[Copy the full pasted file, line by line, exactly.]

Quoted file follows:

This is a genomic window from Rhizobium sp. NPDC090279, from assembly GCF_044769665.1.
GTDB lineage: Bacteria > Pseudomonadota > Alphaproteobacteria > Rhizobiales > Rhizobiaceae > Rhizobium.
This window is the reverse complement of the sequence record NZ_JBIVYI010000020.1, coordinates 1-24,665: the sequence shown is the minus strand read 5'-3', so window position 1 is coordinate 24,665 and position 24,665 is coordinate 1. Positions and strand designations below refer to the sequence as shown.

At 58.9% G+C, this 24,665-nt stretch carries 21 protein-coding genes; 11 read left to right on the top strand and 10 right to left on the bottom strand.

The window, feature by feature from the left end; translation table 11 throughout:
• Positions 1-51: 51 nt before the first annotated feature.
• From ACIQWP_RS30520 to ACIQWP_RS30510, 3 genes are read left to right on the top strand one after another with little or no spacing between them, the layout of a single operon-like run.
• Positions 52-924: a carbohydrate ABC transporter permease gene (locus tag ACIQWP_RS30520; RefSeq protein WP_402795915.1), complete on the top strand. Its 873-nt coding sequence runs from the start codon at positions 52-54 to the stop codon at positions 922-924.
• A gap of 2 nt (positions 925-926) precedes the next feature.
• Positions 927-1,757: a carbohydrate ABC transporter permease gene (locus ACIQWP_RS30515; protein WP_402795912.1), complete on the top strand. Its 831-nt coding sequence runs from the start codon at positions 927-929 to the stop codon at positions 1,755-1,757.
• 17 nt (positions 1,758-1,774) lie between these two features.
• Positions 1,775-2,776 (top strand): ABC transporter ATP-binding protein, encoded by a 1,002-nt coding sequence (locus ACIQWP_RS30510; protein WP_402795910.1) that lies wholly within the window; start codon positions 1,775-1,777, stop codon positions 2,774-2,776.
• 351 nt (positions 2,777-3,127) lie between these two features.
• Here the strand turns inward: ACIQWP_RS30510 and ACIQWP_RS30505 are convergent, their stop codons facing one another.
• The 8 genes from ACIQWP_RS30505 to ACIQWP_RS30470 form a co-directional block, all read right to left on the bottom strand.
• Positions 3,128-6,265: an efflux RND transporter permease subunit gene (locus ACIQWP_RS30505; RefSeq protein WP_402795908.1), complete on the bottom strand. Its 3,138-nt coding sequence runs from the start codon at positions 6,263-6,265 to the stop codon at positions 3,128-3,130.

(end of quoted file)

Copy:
This is a genomic window from Rhizobium sp. NPDC090279, from assembly GCF_044769665.1.
GTDB lineage: Bacteria > Pseudomonadota > Alphaproteobacteria > Rhizobiales > Rhizobiaceae > Rhizobium.
This window is the reverse complement of the sequence record NZ_JBIVYI010000020.1, coordinates 1-24,665: the sequence shown is the minus strand read 5'-3', so window position 1 is coordinate 24,665 and position 24,665 is coordinate 1. Positions and strand designations below refer to the sequence as shown.

At 58.9% G+C, this 24,665-nt stretch carries 21 protein-coding genes; 11 read left to right on the top strand and 10 right to left on the bottom strand.

The window, feature by feature from the left end; translation table 11 throughout:
• Positions 1-51: 51 nt before the first annotated feature.
• From ACIQWP_RS30520 to ACIQWP_RS30510, 3 genes are read left to right on the top strand one after another with little or no spacing between them, the layout of a single operon-like run.
• Positions 52-924: a carbohydrate ABC transporter permease gene (locus tag ACIQWP_RS30520; RefSeq protein WP_402795915.1), complete on the top strand. Its 873-nt coding sequence runs from the start codon at positions 52-54 to the stop codon at positions 922-924.
• A gap of 2 nt (positions 925-926) precedes the next feature.
• Positions 927-1,757: a carbohydrate ABC transporter permease gene (locus ACIQWP_RS30515; protein WP_402795912.1), complete on the top strand. Its 831-nt coding sequence runs from the start codon at positions 927-929 to the stop codon at positions 1,755-1,757.
• 17 nt (positions 1,758-1,774) lie between these two features.
• Positions 1,775-2,776 (top strand): ABC transporter ATP-binding protein, encoded by a 1,002-nt coding sequence (locus ACIQWP_RS30510; protein WP_402795910.1) that lies wholly within the window; start codon positions 1,775-1,777, stop codon positions 2,774-2,776.
• 351 nt (positions 2,777-3,127) lie between these two features.
• Here the strand turns inward: ACIQWP_RS30510 and ACIQWP_RS30505 are convergent, their stop codons facing one another.
• The 8 genes from ACIQWP_RS30505 to ACIQWP_RS30470 form a co-directional block, all read right to left on the bottom strand.
• Positions 3,128-6,265: an efflux RND transporter permease subunit gene (locus ACIQWP_RS30505; RefSeq protein WP_402795908.1), complete on the bottom strand. Its 3,138-nt coding sequence runs from the start codon at positions 6,263-6,265 to the stop codon at positions 3,128-3,130.